When his family left Texas, little 9-year-old Mack Calvin saw poverty and physical and verbal abuse under the drunken terrors of his father. His family was evicted many times, so Mack moved from school to school and his learning suffered. In college, he read at a 7th grade level.
So when the 100 colleges offering him basketball scholarships saw his 1.9 GPA on his transcript, they shut the doors to him. “This boy’s dumb,” Mack imagined they said of him.
“My father was always drunk. It was kind of embarrassing when he came to my baseball or basketball games drunk,” Mack told God Reports. “God said to me, ‘You’re not going to ever drink. I didn’t want to be like my dad. I detested the anger he displayed towards my mother when he was intoxicated.
Ultimately, Jesus had big things for Mack, who eventually became a Hall of Famer in basketball. In August, he’s running free youth basketball camps in Long Beach, aiming to help impart values to underprivileged kids and teach them about Jesus.
Born on a farm in Ft Worth, Texas, Mack’s family was middle class and never lacked food. But his dad was an irascible, foul-mouthed drunk who decided to move the family to Los Angeles. His continuous gambling impoverished the family, and they went from eviction to eviction until they arrived at the Imperial Courts Housing Project in Watts.
Right next door, there was a gym where Mack played and practiced continuously until age 15, before the family moved to Long Beach.
“I knew in my heart that I didn’t want to be like my father,” he says. “I wanted to be great. I wanted to be special. I worked hard.”
Parks & Recreation coaches took the raw material in Mack and formed a high-caliber player. At Long Beach Polytechnic High, Mack led his team to back-to-back CIF championships both years he was on the varsity team. He was all-CIF, the state sports organization for high schools.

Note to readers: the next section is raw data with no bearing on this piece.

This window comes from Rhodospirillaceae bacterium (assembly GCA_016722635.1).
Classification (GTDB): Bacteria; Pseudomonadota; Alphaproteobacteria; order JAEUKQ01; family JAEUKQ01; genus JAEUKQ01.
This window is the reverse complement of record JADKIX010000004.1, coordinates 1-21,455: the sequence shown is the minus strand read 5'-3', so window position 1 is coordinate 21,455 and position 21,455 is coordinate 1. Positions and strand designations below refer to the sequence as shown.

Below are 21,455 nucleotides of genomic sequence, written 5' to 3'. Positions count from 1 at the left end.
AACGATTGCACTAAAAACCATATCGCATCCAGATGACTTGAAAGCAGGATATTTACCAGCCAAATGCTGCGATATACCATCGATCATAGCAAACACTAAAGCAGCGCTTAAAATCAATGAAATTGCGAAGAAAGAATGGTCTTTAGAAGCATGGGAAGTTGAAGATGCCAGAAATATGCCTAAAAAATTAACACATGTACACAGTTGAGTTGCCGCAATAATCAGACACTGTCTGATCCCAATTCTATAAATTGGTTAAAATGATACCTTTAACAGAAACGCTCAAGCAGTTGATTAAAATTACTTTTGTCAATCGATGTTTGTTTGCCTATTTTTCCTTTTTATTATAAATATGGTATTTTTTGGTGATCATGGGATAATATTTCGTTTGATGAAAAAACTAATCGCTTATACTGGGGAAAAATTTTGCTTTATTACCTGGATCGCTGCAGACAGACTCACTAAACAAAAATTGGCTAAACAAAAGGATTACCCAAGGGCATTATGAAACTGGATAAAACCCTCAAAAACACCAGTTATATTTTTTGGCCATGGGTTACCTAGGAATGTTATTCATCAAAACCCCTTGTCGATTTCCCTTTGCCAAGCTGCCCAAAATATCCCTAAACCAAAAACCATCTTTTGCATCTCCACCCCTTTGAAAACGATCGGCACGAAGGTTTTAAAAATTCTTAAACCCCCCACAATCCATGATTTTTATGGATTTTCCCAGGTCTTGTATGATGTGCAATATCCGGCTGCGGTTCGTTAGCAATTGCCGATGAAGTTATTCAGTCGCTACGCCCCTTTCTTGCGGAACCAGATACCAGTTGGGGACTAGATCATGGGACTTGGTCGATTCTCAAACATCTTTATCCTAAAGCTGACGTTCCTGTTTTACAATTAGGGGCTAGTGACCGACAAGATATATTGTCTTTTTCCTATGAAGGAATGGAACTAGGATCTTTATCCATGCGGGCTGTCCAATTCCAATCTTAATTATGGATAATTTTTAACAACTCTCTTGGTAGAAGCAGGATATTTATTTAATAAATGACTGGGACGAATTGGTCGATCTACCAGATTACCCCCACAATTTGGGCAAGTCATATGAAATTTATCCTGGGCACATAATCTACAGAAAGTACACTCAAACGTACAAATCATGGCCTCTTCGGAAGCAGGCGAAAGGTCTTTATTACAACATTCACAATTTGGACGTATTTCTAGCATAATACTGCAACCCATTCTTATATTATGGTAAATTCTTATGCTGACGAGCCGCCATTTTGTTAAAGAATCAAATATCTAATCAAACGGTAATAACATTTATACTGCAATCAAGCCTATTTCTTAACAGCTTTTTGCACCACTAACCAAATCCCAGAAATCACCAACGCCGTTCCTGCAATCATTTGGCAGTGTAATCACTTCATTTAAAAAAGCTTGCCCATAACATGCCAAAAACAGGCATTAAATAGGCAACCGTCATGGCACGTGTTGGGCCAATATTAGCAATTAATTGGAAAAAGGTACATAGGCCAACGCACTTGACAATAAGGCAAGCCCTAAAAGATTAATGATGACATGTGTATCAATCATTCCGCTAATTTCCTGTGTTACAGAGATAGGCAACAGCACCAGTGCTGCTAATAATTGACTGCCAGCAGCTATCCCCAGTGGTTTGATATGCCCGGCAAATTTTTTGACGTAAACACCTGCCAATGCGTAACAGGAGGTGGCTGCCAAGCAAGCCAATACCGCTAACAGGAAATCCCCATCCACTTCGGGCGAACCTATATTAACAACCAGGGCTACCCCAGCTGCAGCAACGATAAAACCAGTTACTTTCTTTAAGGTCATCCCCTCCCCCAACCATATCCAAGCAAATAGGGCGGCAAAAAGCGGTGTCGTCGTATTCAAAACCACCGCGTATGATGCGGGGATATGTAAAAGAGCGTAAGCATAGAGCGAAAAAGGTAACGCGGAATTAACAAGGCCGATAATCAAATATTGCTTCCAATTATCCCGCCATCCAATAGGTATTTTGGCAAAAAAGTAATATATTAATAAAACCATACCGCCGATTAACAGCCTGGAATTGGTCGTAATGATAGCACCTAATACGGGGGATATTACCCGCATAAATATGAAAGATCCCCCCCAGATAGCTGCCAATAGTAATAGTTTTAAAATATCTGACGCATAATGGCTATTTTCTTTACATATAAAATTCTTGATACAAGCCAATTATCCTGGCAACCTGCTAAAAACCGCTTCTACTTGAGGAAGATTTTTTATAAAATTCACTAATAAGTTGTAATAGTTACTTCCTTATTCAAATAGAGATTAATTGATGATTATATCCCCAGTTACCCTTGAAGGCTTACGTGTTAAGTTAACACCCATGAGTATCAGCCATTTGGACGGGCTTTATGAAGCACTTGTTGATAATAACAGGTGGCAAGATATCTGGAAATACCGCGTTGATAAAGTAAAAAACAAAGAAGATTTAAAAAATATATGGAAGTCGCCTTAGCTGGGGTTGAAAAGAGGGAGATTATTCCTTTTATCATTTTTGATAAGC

Colleges wanted him. But his schools had put him into wood shop class, metal shop and special education; he fell victim to the instability of his home. So off to Long Beach City College he went. Mack led his team to championships.
Coaches Chuck Kane and Bill Barnes turned his academics around. Starting him in easier academic classes and connecting him with tutoring, the coaches transformed the academic underachiever into a Dean’s List student.
After two years in the community college, Mack accepted a scholarship offer at USC, where he broke UCLA’s 41-game winning streak with his tenacious play. What the 6’0” point guard lacked in stature, he made up with sheer grit and determination.
Out of college, Mack played seven stellar seasons for the American Basketball Association until it merged with the NBA in 1976. He was an ABA all-star five times and was named to the ABA all-time team
“You’re talking to a miracle,” Mack admits. “It was by the grace of God. God has always been at the center of everything in my life, no matter what I accomplished, no matter what accolades, no matter what money I made.”
Joining the NBA, he played for the Lakers, Spurs, Nuggets, Jazz and Cavaliers before retiring after the 1981 season. He did some stints as a coach, including for the Lakers and for the Virginia Squires.
For 44 years, he’s sponsored a basketball camp to give back to the communities where he’s lived. “I want to always aspire to make a difference,” he says. He’s mindful of the hardships of his own upbringing.
He’s always attended church. In college he participated in college sports faith groups. On the road, he’s attended whenever it was Sunday, as long as there wasn’t a game. Today, he attends Bishop Charles Blake’s West Angeles Church of God in Christ.
“I loved the spirit that came from the church,” Mack says. “I’ve always had the anointing on my life, even in the difficult times.”
One “difficult time” was when he was going through a divorce in 1997 and simultaneously got fired from a coaching job. He found himself “homeless” and had to crash at his sister’s place for eight months.
Another difficult time was when his father was dying from asbestos inhalation. Sick in his 50s, Dad finally turned his life around, stopped drinking, cussing and gambling. He turned himself over to the Lord and began to serve in the church for almost a decade.
“Through my highs and my lows, I’ve never wavered,” he says. “When I was injured or traded, I always called on the Lord to get me through.”
If you want to know more about a personal relationship with God, go here
About the reporter on this article: Pastor Michael Ashcraft is also a financial professional in California.
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